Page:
By Debra Shapiro
STEM for Diverse Learners
Looking for new educational tools to enhance STEM (science, technology, engineering, and math) teaching and learning for diverse learners? Check out GBH Education’s STEM for Diverse Learners website to access digital resources and projects to engage K–12 teachers and students in dynamic STEM pursuits. Bringing the Universe to America’s Classrooms provides digital resources exploring Earth, space, and physical science for K–12 audiences, developed collaboratively by PBL Learning Media and NASA. The collection contains videos, satellite images, data visualizations, interactives, and support materials (e.g., lesson plans, background essays, teaching tips, student handouts), many of which are available in both Spanish and English.
The site also features resources from GBH’s DesignSquad initiatives, which focus on the engineering design process and engineering careers. Developed for afterschool or club environments, DesignSquad Latinix can spark middle level students’ interest in engineering design and engineering as a career through hands-on activities that solve a real-world problem in the community. DesignSquad Inventing Green, another club-based program for the middle level, showcases careers in sustainability and addresses the engineering design process, invention, and environmental sustainability through a series of high-energy, hands-on activities. DesignSquad Maker brings the engineering design process to elementary students through an online engineering design toolkit and app that allows learners and families to experience the engineering design process at home.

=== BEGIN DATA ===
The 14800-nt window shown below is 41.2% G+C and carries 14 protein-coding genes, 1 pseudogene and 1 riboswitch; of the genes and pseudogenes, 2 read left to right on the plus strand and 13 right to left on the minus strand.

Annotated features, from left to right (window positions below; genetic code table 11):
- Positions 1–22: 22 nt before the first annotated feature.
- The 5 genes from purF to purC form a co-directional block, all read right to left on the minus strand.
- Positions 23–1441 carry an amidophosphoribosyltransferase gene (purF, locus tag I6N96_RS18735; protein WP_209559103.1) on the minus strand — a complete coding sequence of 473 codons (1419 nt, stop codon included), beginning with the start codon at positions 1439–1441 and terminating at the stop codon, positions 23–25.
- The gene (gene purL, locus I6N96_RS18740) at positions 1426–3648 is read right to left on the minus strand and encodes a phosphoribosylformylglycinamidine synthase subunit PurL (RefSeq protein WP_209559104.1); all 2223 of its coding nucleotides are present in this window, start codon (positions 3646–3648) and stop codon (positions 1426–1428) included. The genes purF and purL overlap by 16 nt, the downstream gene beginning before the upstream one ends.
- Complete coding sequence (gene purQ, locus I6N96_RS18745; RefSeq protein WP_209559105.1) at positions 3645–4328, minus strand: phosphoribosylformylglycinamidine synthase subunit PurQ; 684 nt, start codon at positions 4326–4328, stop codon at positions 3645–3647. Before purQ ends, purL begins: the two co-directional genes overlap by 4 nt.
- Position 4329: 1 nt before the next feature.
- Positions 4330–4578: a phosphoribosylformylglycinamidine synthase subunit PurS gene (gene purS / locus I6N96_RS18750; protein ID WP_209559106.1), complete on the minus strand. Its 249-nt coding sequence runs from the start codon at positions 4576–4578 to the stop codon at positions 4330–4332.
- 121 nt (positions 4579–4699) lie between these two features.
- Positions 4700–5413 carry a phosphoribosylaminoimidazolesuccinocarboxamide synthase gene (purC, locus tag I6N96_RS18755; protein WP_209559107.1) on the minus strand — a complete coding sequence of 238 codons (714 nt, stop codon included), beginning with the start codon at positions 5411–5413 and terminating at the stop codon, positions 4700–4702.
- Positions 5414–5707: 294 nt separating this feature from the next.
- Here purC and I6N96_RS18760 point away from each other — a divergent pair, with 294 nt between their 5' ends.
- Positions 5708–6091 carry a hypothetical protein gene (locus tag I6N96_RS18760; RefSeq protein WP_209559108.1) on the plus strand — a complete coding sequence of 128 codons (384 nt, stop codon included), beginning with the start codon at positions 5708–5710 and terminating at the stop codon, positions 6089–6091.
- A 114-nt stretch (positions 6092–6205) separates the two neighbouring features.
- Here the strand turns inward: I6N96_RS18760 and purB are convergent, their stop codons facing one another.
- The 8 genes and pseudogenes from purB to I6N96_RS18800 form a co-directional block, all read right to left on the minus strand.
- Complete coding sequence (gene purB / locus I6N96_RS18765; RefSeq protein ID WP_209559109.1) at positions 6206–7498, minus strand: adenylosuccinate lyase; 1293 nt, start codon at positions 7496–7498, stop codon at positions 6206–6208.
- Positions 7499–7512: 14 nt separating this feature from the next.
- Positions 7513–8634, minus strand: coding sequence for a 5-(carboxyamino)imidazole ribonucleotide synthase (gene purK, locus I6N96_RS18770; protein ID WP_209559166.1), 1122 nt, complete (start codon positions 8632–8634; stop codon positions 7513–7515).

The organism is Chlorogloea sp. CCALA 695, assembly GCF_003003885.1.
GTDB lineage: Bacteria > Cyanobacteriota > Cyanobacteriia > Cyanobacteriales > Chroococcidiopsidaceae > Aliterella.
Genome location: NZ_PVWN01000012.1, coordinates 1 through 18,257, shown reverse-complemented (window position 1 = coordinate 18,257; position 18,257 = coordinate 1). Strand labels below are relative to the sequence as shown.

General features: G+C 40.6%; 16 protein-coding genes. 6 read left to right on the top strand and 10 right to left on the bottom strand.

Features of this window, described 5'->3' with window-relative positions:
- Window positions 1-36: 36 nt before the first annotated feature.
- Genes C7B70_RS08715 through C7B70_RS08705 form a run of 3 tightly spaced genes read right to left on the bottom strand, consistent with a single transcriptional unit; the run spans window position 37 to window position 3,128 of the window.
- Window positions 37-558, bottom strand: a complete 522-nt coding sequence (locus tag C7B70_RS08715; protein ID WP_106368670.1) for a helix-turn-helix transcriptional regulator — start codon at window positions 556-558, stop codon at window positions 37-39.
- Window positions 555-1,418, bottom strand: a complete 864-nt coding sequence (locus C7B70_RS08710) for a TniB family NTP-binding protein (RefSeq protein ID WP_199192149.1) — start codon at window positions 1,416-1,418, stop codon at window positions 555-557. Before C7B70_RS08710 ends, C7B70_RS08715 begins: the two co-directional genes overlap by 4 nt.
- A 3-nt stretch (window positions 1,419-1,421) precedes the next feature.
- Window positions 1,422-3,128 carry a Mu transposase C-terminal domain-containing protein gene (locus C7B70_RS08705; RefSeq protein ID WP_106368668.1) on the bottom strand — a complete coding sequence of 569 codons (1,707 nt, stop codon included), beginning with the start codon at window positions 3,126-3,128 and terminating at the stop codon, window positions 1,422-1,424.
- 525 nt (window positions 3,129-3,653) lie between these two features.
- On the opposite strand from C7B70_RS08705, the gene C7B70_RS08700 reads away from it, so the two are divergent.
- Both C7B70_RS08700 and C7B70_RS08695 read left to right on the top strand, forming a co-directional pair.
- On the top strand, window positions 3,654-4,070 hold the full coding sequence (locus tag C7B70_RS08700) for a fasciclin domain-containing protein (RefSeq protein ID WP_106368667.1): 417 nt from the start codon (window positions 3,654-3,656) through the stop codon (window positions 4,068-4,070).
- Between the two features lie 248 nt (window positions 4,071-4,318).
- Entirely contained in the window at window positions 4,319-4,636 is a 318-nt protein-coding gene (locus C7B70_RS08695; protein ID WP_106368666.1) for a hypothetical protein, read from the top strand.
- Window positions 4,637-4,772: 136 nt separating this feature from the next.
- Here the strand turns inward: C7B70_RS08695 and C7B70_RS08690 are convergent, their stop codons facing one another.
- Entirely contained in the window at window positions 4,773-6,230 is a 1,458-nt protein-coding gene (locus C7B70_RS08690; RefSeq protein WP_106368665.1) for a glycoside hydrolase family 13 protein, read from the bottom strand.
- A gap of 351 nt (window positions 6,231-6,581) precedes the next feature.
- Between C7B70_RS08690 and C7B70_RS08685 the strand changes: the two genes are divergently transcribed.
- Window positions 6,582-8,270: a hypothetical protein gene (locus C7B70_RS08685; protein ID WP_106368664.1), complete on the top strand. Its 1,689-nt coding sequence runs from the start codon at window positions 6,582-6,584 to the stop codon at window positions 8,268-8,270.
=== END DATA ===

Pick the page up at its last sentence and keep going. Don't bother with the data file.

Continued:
American Museum of Natural History Resources
The American Museum of Natural History (AMNH) has engaging resources for K–12 educators, families, and students interested in learning about science. The collection includes lesson plans, curriculum, hands-on activities, articles, games and interactives, and videos for learners of all ages. Develop young students’ observation skills with the game Go Birdwatching With Theodore Roosevelt (grades preK–2); have students take an interactive quiz to test What Do You Know About Climate Change? (grades K–8); or help students discover their inner paleontologist with an online guide to Finding Fossils (grades 3–12). Video highlights include Astronomy Online: Earth, a 40-minute field-trip presentation giving viewers in grades 6–12 a new perspective on the planet, from natural wonders such as the Amazon rainforest, Sahara Desert, the Great Barrier Reef, and the Himalayas to the outer reaches of our atmosphere.